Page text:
Whether fondly remembered as 'that movie your teenage self snuck into repeatedly to try to glimpse Darryl Hannah in the nude' or retroactively scrutinized as 'that hazy 80s rom-com starring Tom Hanks, a mermaid, and Tom Hanks' hair,' you'd be forgiven for dismissing Ron Howard's fantasy rom-com as more 'All Wet' than a Splash. But lo: the years have been kind to this one. Splash, silly and disposable as it might look, holds up, and then some. It's enjoyably zany, deceptively intelligent, and resonantly sweet, and a prototype for one of the most enduring romantic comedies of its decade.
Okay, sure - yes, it is a hazy, fairly dopey 80s rom-com, bringing with it all the tropes you'd expect, starring Tom Hanks, his hair, a mermaid. And yes, you can glimpse Darryl Hannah in the nude (though if that's all you're here for, shame on you, you John Candy coin-dropping-skirt-peeker, you!). But Splash has so much more to offer than its bare minimum. For one, it sparkles with deceptively subtle and funny dialogue throughout, making its thoroughly silly premise surprisingly easy to drift along with, scoff-free. This is hugely helped by Howard's propensity for odd little details, with plentiful improv cutaways (I'll eat an entire lobster, shell and all, if "let's pee down his air tube" factored in the script) to the specificity of the tribulations of Hanks' produce-supplying profession lending the film the fresh, bouncy vibrancy of an SCTV or SNL sketch.
Hanks and Hannah's romance, cheerfully nonsense a scenario as it is, is likewise oddly tender and easy to invest in. It's chock full of adorably iconic snippets (the fountain; what's likely the most memorable lobster scene outside of Annie Hall), with just enough of a snarky undercurrent to bite back excessively saccharine overtones. There's a great gag in Hannah's Madison learning English from television commercials, but speaking in crass advertising soundbites, and while Hanks' somewhat pushy marriage obsession may play as dated, there's something oddly refreshing about a PG rom-com being so comparatively transparent about the protagonists' sexual relationship. All this, and only a single, fairly tolerable, Rita Coolidge ballad on the 'dated 80s music' front, to boot!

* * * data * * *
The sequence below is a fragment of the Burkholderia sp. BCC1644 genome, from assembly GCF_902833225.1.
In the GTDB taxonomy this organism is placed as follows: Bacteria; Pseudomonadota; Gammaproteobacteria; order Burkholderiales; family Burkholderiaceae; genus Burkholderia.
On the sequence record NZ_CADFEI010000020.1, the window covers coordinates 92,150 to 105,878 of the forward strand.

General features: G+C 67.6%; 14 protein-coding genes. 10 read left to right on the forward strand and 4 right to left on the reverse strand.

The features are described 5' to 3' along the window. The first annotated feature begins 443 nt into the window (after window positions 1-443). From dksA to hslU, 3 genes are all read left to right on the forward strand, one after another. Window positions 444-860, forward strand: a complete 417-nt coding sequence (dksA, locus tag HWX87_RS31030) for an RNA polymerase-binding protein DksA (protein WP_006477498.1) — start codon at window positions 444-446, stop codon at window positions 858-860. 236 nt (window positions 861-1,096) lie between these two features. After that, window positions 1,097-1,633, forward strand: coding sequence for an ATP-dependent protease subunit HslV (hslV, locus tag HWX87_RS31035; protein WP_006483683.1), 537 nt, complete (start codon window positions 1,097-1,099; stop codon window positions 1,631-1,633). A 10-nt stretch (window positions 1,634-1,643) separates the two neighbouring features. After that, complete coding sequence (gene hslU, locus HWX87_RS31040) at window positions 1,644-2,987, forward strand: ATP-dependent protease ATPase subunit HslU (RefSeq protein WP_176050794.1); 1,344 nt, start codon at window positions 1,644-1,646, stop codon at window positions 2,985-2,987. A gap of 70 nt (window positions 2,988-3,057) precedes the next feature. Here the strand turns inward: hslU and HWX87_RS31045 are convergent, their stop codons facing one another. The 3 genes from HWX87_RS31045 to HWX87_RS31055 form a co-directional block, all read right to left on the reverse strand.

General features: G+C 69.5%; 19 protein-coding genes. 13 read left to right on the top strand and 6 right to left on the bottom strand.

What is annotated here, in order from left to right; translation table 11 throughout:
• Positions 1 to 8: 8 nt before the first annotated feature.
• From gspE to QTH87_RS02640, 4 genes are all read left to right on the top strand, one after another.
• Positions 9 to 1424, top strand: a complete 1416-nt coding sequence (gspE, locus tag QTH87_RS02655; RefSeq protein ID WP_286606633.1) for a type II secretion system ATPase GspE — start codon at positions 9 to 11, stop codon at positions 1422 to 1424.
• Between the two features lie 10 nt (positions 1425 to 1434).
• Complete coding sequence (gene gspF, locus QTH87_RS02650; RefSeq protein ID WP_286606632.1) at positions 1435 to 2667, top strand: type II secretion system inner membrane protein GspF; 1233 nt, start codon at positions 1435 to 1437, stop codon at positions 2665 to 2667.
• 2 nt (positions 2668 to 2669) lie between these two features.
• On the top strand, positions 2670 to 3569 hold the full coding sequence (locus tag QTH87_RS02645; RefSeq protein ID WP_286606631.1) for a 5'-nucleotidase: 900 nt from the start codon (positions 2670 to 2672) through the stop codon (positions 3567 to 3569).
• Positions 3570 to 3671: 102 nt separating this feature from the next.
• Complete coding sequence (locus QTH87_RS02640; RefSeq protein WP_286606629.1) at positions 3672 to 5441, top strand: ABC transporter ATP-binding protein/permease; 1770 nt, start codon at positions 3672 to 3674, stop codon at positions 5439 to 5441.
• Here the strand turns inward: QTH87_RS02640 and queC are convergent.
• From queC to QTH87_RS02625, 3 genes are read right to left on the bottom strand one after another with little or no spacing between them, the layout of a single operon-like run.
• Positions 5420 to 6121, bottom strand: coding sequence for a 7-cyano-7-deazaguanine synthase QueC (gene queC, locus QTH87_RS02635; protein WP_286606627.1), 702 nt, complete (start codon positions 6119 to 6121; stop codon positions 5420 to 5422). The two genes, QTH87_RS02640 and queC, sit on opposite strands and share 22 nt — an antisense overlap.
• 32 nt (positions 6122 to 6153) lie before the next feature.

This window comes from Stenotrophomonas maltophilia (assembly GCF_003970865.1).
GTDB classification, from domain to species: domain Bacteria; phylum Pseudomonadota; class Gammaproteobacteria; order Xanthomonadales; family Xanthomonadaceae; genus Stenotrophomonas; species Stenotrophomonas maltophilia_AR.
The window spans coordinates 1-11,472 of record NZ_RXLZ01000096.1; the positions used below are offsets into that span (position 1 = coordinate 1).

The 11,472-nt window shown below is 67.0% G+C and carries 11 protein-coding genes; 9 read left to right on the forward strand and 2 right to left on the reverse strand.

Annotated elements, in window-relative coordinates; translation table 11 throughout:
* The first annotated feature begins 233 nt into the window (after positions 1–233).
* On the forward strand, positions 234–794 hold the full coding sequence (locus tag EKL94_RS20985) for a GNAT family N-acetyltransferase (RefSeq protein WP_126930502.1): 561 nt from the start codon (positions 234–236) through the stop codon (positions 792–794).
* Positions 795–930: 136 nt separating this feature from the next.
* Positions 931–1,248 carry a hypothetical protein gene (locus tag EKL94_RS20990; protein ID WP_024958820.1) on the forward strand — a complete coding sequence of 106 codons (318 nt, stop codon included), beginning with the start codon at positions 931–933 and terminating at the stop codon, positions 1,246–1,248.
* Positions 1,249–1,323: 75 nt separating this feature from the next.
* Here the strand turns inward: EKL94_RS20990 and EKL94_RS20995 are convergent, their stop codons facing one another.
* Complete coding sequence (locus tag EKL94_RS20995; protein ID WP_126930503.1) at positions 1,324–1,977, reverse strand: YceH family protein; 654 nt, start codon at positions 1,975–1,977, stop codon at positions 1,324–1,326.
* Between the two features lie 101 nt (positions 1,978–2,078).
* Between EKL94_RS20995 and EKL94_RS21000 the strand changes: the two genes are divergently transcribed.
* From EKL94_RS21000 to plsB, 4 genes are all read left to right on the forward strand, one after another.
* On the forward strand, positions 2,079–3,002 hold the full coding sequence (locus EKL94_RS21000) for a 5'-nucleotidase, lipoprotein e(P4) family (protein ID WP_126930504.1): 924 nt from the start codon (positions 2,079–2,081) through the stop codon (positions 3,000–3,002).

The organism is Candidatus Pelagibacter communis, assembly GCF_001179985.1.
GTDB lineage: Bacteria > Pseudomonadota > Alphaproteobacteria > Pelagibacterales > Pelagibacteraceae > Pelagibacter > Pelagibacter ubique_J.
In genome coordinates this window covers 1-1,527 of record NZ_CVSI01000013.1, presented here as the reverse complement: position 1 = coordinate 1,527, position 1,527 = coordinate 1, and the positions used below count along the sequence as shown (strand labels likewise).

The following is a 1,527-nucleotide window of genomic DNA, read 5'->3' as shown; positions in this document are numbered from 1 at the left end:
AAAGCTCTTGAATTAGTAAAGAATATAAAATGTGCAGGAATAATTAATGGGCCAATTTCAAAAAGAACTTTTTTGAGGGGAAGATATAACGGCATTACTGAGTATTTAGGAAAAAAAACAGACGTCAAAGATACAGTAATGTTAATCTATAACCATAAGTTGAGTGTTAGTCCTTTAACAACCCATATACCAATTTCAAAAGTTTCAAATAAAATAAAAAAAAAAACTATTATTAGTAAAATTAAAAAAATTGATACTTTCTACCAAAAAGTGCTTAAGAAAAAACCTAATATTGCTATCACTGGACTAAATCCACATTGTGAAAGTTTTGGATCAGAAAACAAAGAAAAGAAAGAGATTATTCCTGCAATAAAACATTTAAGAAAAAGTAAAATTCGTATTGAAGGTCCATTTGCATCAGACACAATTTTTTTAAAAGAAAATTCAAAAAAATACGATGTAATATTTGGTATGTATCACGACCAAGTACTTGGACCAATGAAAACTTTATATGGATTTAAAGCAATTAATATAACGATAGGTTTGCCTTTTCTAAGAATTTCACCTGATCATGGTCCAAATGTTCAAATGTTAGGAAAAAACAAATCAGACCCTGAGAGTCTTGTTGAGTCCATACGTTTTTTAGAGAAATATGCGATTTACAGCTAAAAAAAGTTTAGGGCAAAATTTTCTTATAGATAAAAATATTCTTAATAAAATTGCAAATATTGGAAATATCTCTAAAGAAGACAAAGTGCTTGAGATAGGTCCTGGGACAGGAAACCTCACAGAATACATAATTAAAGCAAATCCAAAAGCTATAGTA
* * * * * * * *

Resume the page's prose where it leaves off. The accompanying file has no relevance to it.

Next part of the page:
By the time we segue into the second act E.T.-style scientific scariness, it's all the more sombre and distressing by contrast, with a sneaky undercurrent of animal activism to boot (again: check out the sequence of Madison wilting in her cramped aquarium tank, and tell me Howard has nothing more on his mind than Hollywood froth). It's a substantially above-average motivation for the tired cliché of the second act romantic complication, and helps add scope to Hanks' sad sack droopiness while keeping him sympathetic. It all gets a tad unhinged by the time Howard decides to go all out with an action chase sequence bang (the prior non-sequitur dinner with the President feels a bit tacked on as well), but it's still all good, engaging fun, with enough of a daftly sweet ending to tie it all up with a glittery, sequined bow (from Saks Fifth Avenue, natch).
Still, there's no forgetting that, cultural currency-wise, Splash is largely remembered as the breakout hit cementing Tom Hanks as a bankable leading man. Watching him here, it's no surprise as to why - he's nearly bursting with exasperated charm and manic energy, flitting from angsty meltdowns bemoaning his inability to love to his flamboyant gestures of finally expressing it, all encapsulating his patented everyman charisma to a tee. Similarly, Daryl Hannah is almost unbearably sweet as lovestruck mermaid Madison, projecting a pristinely otherworldly vibe that makes her all the more credible and likable. As Hanks' cheerfully lowlife brother, John Candy essays his zany, sleazy windbag persona to slapstick, one-liner-riffing perfection. He's absolutely hysterical, only to subsequently pull the rug out from viewers and launch into an unexpectedly impassioned, sentimental monologue that makes you rethink his entire character from the onset. Finally, Eugene Levy chews scenery with the ferocity of a deranged, starving rat, as the jilted scientist desperate to expose Madison's existence, and Levy's tenacious commitment to his character's sadistic, braying weirdness makes him all the funnier and more sympathetic.
Splash may trot through the gamut of tried-and-true rom-com clichés (this time with more mermaids), but does so with such a twinkle in its eye and enough genuine, heartfelt material at play, that it's nigh irresistible, and infectiously watchable. But what's that you say: a remake in the works? With Channing Tatum as the (**feeble Zoolander cough**) Mer-man? Well, if it's anywhere near as sweet, clever, and full of unpredictable silliness as its predecessor? Dive in, Channing.
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